Or might things have gone too far?  Have we as a people grown so ripe, so heavy with entitlement that we’ve gone soft and mealy.  Are we bad apples, like the Wall Street Journal seems to be suggesting?

It’s a complicated subject, I think.  So I ask you, lovely reader, to debate it here with me, and with each other.  Post a comment.  Take a stand.  Share your opinion loudly – if for no other reason than to annoy the Wall Street Journal, which seems to find our ease at self-expression quite bothersome.

Personally, when it comes to expression, I think you’re entitled…

(see what I did there?)

Andrew Panebianco holds a BA in English Literature and a MA in Writing Studies from Saint Joseph’s University in Philadelphia, and an MFA in Creative Nonfiction from Antioch University.  He is the nonfiction editor of The Splinter Generation, and is a regular contributor to The Nervous Breakdown.  He lives in New Jersey and works as a higher-education mercenary at several Philadelphia-area universities.} else {

3 comments for “I’m Entitled…

  1. ccnyc
    August 18, 2010 at 1:59 pm

    well, i will admit i read that article when it was first posted in 2008. and, unfortunately, it rang true for me. because the one guy i worked with from the author’s generation was like a poster boy for the article. i’m being kind here – he was irresponsible, whiny, unreliable save for rare flashes of brilliance (i.e., when he felt like it), egotistical, absolutely unable to take criticism or to see that he should be criticized at all, and yet, somehow, was always gunning for his own advancement. he was also utterly full of shit, and convinced of his own ability to snow everyone around him. now, perhaps he was just a worthless sot, and not representative of his “generation”. but he required endless coddling, which was not at all worth the effort. and when that article came out, we, who ended up firing him, felt it was oddly well-timed.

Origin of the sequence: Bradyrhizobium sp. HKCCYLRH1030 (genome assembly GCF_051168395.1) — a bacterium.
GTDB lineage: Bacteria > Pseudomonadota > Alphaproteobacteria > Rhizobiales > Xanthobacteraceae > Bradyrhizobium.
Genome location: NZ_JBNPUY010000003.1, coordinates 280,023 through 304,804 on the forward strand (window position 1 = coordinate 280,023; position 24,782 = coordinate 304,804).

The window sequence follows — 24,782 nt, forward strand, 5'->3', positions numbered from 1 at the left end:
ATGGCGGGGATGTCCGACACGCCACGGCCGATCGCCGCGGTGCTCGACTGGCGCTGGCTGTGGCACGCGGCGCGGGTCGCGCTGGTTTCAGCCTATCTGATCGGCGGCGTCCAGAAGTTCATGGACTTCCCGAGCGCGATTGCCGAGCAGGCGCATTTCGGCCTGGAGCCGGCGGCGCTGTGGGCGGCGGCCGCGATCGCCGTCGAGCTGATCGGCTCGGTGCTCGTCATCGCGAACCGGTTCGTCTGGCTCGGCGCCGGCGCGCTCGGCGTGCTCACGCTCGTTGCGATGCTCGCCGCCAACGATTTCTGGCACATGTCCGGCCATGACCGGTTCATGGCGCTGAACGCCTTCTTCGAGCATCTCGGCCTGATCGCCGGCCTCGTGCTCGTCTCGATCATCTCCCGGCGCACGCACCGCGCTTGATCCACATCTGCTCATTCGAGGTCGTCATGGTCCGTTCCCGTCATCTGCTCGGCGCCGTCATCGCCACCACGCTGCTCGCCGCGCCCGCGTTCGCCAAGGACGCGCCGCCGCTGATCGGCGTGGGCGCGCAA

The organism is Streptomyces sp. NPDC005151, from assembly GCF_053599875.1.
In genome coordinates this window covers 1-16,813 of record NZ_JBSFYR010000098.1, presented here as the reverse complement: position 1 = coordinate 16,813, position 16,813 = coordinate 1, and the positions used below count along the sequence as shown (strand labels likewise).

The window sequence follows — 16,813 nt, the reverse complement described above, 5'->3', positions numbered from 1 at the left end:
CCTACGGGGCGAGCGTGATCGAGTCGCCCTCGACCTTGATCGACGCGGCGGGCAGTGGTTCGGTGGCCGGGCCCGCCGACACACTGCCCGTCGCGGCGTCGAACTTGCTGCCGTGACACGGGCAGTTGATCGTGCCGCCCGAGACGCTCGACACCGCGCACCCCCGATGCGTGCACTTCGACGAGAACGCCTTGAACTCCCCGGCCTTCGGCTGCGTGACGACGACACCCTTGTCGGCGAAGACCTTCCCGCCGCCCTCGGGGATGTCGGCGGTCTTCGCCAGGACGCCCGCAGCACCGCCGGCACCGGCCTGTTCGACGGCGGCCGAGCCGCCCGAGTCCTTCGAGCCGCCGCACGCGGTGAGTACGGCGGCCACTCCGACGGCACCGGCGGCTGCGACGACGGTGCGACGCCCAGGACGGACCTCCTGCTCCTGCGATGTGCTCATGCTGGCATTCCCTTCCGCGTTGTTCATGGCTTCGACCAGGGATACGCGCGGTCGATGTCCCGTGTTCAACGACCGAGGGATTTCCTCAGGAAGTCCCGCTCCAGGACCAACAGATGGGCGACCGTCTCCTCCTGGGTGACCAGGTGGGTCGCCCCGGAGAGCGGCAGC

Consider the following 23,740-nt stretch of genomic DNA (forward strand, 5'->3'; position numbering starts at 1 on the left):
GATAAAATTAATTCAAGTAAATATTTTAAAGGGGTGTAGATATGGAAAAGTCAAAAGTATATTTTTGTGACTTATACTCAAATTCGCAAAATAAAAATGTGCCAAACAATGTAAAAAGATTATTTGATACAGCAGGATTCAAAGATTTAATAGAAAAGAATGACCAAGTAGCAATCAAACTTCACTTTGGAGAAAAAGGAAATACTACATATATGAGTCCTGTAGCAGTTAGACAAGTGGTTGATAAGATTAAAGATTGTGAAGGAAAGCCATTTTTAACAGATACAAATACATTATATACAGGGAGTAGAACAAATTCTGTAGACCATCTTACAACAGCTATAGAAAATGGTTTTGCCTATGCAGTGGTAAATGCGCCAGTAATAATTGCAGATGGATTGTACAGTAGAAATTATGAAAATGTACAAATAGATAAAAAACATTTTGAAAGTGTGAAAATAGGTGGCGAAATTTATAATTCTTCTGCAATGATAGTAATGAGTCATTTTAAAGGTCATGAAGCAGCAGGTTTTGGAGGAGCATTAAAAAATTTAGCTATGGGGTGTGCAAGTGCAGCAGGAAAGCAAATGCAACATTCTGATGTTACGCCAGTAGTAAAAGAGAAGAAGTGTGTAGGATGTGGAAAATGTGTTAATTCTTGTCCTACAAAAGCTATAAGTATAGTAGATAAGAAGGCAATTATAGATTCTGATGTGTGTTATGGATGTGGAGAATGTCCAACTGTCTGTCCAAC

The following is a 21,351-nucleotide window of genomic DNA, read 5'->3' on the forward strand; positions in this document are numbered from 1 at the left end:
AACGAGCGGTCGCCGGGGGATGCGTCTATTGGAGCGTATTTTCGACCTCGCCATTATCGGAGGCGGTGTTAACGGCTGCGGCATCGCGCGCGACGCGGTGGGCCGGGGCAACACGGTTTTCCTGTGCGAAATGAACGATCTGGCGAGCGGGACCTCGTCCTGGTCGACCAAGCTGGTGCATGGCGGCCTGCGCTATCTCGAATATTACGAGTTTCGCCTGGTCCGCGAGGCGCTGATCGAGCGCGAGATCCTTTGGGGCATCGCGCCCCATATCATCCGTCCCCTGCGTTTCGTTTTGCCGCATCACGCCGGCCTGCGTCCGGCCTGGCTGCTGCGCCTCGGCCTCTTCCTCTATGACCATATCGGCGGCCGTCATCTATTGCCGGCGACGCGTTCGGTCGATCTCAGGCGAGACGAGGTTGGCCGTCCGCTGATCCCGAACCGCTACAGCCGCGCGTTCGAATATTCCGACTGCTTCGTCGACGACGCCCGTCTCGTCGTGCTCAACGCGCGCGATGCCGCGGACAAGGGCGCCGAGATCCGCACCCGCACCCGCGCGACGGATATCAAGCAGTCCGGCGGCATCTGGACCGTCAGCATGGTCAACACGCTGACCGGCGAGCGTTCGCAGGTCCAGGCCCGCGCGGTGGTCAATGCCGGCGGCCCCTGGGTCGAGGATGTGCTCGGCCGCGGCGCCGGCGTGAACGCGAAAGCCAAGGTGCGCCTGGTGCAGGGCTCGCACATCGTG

yes, we all want to live in bliss. but we also just need to do our effing jobs.

  2. Andrew Panebianco
    August 18, 2010 at 5:06 pm

    Oh no doubt. I knew a guy once who didn’t take a job because he found it, “emotionally unsatisfying.” Clearly that guy’s got something up with his brain. That’s entitlement gone mad.

    I think your closing point is a very strong one. Yes, we need to do our jobs. But I guess I wonder what relationship that job should have to our lives.

    Yes, we should work. Yes, we should work hard. We should take pride in what we do. But I reject any system that tells me that my job should be the center of who I am. If success is to be gained only though the denial of an actual life, of family, of the glory that is spending a day on the couch, watching a Law and Order marathon, then success is not success at all.

    Despite the good points that were brought up in this article (and there were a few), I still wonder about the paradigm from which this argument was made. One where to want more time, more entitlement, more freedom is a liability. A sign of weakness, or worse: solipsism.

    I’m no apologist for the dingbats of my generation. But I’m not sure I can throw in with the grouch patrol, either.

  3. August 20, 2010 at 11:13 am

    I’m in Generation X, I believe, and I remember being quite aggravated with the way I was treated by my manager because of my age. He had all these pre-conceived notions about what someone of my generation was like. He was stereotyping me. I try not to do that.

    I like the question you are posing about entitlement. Is it necessarily a bad thing? I think desire and drive is a good thing but when you feel you have earned the extra vacation etc before you’ve even put time in, that does make me pause. Maybe I’m getting too old 🙂